And I have no ego about it whatsoever, but I can say that, “I do have something to say, I’ve been playing this long, I’ve been alive this long.” I’m at a point where I can write these words, deliver them, and give them weight. And I don’t think that that’s ego; I think that that’s art. And I think that’s something that I didn’t accept until probably a year or two ago, really.

WaH1I think that I’ve come to similar realizations lately.
I also think that, not to get on a whole New York tangent, but New York is really under-rewarding a lot of the time. Performing in New York can completely destroy your self-confidence. For me, having lived there for fifteen years, just trying so hard – one really starts to believe what the outside influences say (or imply when people don’t show up to a show).

I think the hardest part is to define your artistic center and say, “This is the thing I believe in. I stand behind it. I think it’s good. I think it has quality and weight, and I think it can be meaningful to people. And if it’s not, it has meaning to me and I have to do it.” That’s something that I think all successful artists approach at some point in their lives. Sometimes people get there at eighteen, sometimes people get there in their 40s. For me, I feel like I’m reaching that point. I wish I would’ve gotten there ten years ago. I’m not going to whine about it. I’m quite happy about it.

This is more of a question about your composition process. How much of the full orchestral sound is fleshed out ahead of time versus in the studio where you have the musicians there to write or perform with you?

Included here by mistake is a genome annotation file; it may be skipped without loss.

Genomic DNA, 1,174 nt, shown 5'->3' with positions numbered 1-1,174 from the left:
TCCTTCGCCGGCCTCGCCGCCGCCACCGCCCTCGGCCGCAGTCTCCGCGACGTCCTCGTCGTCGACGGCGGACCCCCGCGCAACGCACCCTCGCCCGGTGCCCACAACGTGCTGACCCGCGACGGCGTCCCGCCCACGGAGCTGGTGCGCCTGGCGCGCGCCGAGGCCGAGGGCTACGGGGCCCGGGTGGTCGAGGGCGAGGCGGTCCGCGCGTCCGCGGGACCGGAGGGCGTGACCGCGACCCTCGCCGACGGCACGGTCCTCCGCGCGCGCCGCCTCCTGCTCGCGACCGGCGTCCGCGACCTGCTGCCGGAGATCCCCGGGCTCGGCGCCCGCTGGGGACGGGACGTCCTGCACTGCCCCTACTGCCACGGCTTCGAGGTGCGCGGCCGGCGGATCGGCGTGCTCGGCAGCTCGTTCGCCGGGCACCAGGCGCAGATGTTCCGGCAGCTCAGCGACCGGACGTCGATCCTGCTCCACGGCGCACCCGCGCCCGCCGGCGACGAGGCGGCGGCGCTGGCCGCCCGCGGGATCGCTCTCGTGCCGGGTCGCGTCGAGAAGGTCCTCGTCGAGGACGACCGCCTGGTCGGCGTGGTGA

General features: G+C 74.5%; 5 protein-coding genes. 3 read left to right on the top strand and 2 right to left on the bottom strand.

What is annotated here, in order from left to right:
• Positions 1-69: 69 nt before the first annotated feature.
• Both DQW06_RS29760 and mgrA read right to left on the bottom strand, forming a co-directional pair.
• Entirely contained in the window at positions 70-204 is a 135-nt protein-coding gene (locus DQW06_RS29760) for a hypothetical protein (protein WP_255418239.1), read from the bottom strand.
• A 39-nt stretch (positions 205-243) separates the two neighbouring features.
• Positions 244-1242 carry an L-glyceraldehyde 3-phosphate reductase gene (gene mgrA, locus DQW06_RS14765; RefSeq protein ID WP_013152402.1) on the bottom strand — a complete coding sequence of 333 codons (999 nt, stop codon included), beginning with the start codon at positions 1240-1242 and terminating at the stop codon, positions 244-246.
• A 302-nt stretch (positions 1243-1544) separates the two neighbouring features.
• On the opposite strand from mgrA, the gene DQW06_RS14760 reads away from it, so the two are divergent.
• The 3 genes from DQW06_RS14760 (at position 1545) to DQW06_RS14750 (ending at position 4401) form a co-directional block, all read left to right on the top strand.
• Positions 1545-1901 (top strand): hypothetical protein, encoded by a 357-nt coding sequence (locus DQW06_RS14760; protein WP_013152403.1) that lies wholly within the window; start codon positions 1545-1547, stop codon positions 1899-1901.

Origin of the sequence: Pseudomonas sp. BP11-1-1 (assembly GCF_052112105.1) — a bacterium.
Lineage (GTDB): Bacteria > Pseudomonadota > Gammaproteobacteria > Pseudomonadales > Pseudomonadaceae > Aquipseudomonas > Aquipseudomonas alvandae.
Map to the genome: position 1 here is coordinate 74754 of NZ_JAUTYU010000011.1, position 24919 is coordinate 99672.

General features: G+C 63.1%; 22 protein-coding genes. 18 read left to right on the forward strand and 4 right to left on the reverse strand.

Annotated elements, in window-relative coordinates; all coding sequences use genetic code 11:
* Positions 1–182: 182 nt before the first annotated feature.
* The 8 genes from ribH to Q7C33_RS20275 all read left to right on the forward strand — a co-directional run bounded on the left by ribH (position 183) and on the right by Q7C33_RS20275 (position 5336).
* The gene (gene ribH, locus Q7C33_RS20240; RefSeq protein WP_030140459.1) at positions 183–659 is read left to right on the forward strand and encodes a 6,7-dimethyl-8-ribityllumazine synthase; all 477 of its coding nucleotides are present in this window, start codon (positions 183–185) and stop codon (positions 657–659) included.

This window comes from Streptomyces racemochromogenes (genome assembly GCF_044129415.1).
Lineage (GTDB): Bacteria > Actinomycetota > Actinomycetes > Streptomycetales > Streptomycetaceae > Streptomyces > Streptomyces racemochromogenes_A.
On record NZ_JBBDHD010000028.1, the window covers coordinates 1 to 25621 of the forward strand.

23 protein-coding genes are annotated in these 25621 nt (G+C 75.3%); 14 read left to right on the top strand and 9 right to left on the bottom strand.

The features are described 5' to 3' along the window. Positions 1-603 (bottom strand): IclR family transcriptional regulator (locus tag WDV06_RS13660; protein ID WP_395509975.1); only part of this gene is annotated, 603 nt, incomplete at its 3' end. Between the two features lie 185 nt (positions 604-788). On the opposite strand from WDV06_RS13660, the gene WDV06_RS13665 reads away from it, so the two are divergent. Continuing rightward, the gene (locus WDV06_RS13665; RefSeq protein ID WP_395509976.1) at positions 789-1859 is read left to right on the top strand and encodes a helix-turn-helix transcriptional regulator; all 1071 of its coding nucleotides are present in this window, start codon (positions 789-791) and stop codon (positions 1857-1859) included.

It starts with the basic structures and vocal melodies. I think in the beginning when we were doing Anchored, a lot of the orchestrations happened in the studio. And when you’re working with Julia Kent, who’s one of the best cellists out there, Claudia Chopek, who’s an amazing violinist, and Jon Natchez, who plays in Beirut, it’s easy to say,I’m hearing this thing, can you do ‘na-na-na-na?’” and they know exactly what you’re talking about.

When we went on to do A Wolf in Preacher’s Clothes, it became a little bit more composed in the sense that Charles Newman, my producer and I, had the parts more fleshed out. I think now in the new album we’re working on, it’ll be even more so, because I’m more comfortable writing in that style. So as I’m sitting on my patio putting the basic tracks down, I’m hearing what needs to happen in between them. And that’s cool because it obviously speeds up the process when we go into the studio, rather than saying “let’s try this, let’s try this.” Luckily, I give the musicians on the record so much credit for making the sound what it is, because even though I studied music tech and music composition at NYU, my skills are shit for writing out music at this point.

Ha, traditional rock star?
I was really good at one point. It’s like a language. Unless you speak it all the time, you lose it a little bit.

“At the end of the day that’s what it is – it’s the delivery, it’s the sound, and it’s if you believe it or not. People are smart. They can tell when you’re not genuine about the thing that you’re trying to sell them.”

What’s up next, you said a new record?
Yeah, there are a lot of changes happening in my life. My wife and I are looking to move to the west coast. I love New York, it’s my favorite place to be. But I think that it’s time for a little change in scenery. [My wife]’s a writer. She lived out there for ten years in Los Angeles and wants to be back. On a physical level, there’s that.